Since the days of Karl Rove, Willie Horton, David Stockman, birthers, anti-Barack Obama anything, government shut downs, the tea party and jihad right-wing hate radio, the Republican Party has created the base appeal that has created its own Frankenstein monster. And, that monster has created a life of its own in the persona of GOP presidential hopeful Donald Trump.
And that monster now roams the village with impunity, seeking to destroy its creator out of revenge for being born. Born of old-fashion racism, anti-tax, anti-welfare, anti-immigration, anti-Hispanic, anti-women’s health, pro-greed, pro-guns, pro-military, pro-life only before the child is born, pro-God (but only a Christian God), and the Bible whose interpretation has taken on new heights of hypocrisy just to anger their base to get votes, accumulate power and sow unnecessary fear as this monster now leaves establishment Republicans to their fate.
This monster threatens those less fortunate than himself and threatens to destroy the Republican Party and puts the nation at risk for years to come. He is a peril to both the republic and the party of Lincoln. The real question now for this monster’s creator and before it is really too late, is what do do with this broken monster?
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Aiding U.S. first
The litmus test for immigration into the U.S. should be, “How does it benefit us?” Selfish and not compassionate, you say?
How about taking care of our sick, poor and impoverished first? Would you take food and a bed from one of yours to give to an immigrant? Isn’t that carrying the notion of altruism to an extreme?
Entitlements are now 62 percent of our federal budget, practically double what it was 30 years ago. Our debt is approaching $20 trillion. We don’t need large numbers of unskilled workers and additional mouths to feed and care for.
Many European countries with zero population growth need and benefit from immigration. The U.S. does not.
This should be our litmus test. With certain interruptions, the world has given us “its tired and its poor” ever since we became a nation.
We are currently experiencing indigestion. We need to take a break to get our house in order.
In response to the Dec. 23 “Climate Change” letter, the writer states that NASA satellite data shows the Earth has had zero warming in the past 18 years. However, when I go to www.climate.nasa.gov the data shows a very different picture, including this statement:
All three major global surface temperature reconstructions show that Earth has warmed since 1880. Most of this warming has occurred since the 1970s, with the 20 warmest years having occurred since 1981 and with all 10 of the warmest years occurring in the past 12 years.
I will continue to share this information as well as the scientific data that supports the increase in ocean temperatures, shrinking ice sheets, declining Arctic sea ice and extreme weather events in hopes of slowing the effects of global warmng and ensuring a livable planet for my children and grandchildren.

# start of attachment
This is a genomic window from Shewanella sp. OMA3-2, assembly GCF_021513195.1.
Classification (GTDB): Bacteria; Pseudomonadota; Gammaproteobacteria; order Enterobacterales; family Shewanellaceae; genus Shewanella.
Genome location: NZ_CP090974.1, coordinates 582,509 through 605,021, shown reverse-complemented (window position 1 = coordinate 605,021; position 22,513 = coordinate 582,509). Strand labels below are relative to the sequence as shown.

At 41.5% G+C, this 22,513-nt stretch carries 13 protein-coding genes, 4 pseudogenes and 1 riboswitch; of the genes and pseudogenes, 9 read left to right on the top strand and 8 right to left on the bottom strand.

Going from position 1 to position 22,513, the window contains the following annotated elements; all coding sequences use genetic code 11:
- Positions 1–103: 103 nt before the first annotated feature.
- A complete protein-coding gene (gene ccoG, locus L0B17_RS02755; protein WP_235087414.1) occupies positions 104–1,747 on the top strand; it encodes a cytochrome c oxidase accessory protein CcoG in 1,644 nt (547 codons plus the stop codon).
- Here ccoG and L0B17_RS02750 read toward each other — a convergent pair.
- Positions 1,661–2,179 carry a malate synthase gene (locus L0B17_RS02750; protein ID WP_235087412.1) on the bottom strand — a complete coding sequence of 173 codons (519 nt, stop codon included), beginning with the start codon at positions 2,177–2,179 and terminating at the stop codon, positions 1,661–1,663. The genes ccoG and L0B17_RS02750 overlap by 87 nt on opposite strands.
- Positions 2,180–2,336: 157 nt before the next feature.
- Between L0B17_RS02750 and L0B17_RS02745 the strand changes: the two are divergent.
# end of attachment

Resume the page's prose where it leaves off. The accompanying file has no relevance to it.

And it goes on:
State hospital woes
By the late 1980s, Osawatomie State Hospital had climbed to a lofty perch (12-30, A4, “Kansas lawmakers hear update about Osawatomie State Hospital”). The Joint Commission on Accreditation of Hospital’s survey results placed the hospital is the top 2 percent of all U.S. hospitals surveyed — both public and private.
I can imagine my late father repeating one of his favorite sayings to our governor and state lawmakers, “You get what you pay for.”
Gerald K. Gentry, Ph.D.
The Johnson County Stormwater Management Program is a collaborative effort between the county and the 20 cities within Johnson County to fund the design and construct flood mitigation projects. The partnership also includes other cities, counties and agencies in the Kansas City metropolitan area.
In other words, Johnson County has the equivalent of 21 stormwater departments. The largest concentration of these government entities is in the Shawnee Mission area. Fewer gutter administrators would leave more money for stormwater services. Consolidation in the area would also help slow down accelerating property taxes and wastewater fees.
About $6.5 million was unspent in 2014 and carried over to the stormwater utility fund in 2015. Excessive revenue and project cancellations and ones under budget were given as reasons for the over funding. Stormwater revenue or gutter taxes come from three sources: sales taxes, property taxes and a part of the operations and maintenance portion of the wastewater bill.
Johnson County is the only county in Kansas with a sales tax element for stormwater. The gutter tax appears on my property tax statement as “905 OPC STO.” In 2002, this government entity was created in Delaware, the favored incorporation destination in the United States.
In 2003, the Johnson County Wastewater use bill started. With all these funding mechanisms, I understand why I received so many letters with different subject lines during a storm sewer project that went through my neighborhood and property. One letter would state the project was a capital improvement.
Other letters would call for the upgrade or replacement of sewer lines. And so on. As the project progressed, I found myself on that long list of property owners who had troubles with an Overland Park construction project and annexation policies.
To send letters
Visit the Letters website at kansascity.com/letters to submit your letter to the editor for 913. The website form, with helpful reminders on required information replaces an email address for online submissions. You may also mail letters of up to 300 words to 913 Letters, The Kansas City Star, 1729 Grand Blvd. Kansas City, MO, 64108. Online letters are preferred.